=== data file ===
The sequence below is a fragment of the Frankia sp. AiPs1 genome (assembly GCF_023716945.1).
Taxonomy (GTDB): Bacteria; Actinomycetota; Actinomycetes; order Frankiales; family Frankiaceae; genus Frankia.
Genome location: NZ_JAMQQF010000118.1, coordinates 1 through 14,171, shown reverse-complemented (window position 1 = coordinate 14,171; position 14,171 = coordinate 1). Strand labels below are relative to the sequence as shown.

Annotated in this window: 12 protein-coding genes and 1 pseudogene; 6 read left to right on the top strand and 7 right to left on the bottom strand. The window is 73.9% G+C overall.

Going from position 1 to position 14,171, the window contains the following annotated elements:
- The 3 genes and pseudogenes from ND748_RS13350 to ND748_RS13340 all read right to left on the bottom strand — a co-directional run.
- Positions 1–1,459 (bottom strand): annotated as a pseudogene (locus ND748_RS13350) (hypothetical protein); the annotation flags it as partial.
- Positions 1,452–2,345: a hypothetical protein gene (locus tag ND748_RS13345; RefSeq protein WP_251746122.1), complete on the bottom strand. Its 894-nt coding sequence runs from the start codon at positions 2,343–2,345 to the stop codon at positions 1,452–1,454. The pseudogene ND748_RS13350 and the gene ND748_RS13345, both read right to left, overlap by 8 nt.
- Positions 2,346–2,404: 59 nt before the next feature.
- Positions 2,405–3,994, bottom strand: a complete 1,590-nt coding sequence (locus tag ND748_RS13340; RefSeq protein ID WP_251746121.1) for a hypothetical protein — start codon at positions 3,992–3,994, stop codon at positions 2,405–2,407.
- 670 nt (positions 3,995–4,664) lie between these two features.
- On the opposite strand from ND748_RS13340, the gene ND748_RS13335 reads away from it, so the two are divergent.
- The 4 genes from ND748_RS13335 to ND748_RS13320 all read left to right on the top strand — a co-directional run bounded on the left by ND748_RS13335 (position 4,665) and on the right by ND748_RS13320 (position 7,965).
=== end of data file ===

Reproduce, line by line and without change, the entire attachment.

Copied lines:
The sequence below is a fragment of the Frankia sp. AiPs1 genome (assembly GCF_023716945.1).
Taxonomy (GTDB): Bacteria; Actinomycetota; Actinomycetes; order Frankiales; family Frankiaceae; genus Frankia.
Genome location: NZ_JAMQQF010000118.1, coordinates 1 through 14,171, shown reverse-complemented (window position 1 = coordinate 14,171; position 14,171 = coordinate 1). Strand labels below are relative to the sequence as shown.

Annotated in this window: 12 protein-coding genes and 1 pseudogene; 6 read left to right on the top strand and 7 right to left on the bottom strand. The window is 73.9% G+C overall.

Going from position 1 to position 14,171, the window contains the following annotated elements:
- The 3 genes and pseudogenes from ND748_RS13350 to ND748_RS13340 all read right to left on the bottom strand — a co-directional run.
- Positions 1–1,459 (bottom strand): annotated as a pseudogene (locus ND748_RS13350) (hypothetical protein); the annotation flags it as partial.
- Positions 1,452–2,345: a hypothetical protein gene (locus tag ND748_RS13345; RefSeq protein WP_251746122.1), complete on the bottom strand. Its 894-nt coding sequence runs from the start codon at positions 2,343–2,345 to the stop codon at positions 1,452–1,454. The pseudogene ND748_RS13350 and the gene ND748_RS13345, both read right to left, overlap by 8 nt.
- Positions 2,346–2,404: 59 nt before the next feature.
- Positions 2,405–3,994, bottom strand: a complete 1,590-nt coding sequence (locus tag ND748_RS13340; RefSeq protein ID WP_251746121.1) for a hypothetical protein — start codon at positions 3,992–3,994, stop codon at positions 2,405–2,407.
- 670 nt (positions 3,995–4,664) lie between these two features.
- On the opposite strand from ND748_RS13340, the gene ND748_RS13335 reads away from it, so the two are divergent.
- The 4 genes from ND748_RS13335 to ND748_RS13320 all read left to right on the top strand — a co-directional run bounded on the left by ND748_RS13335 (position 4,665) and on the right by ND748_RS13320 (position 7,965).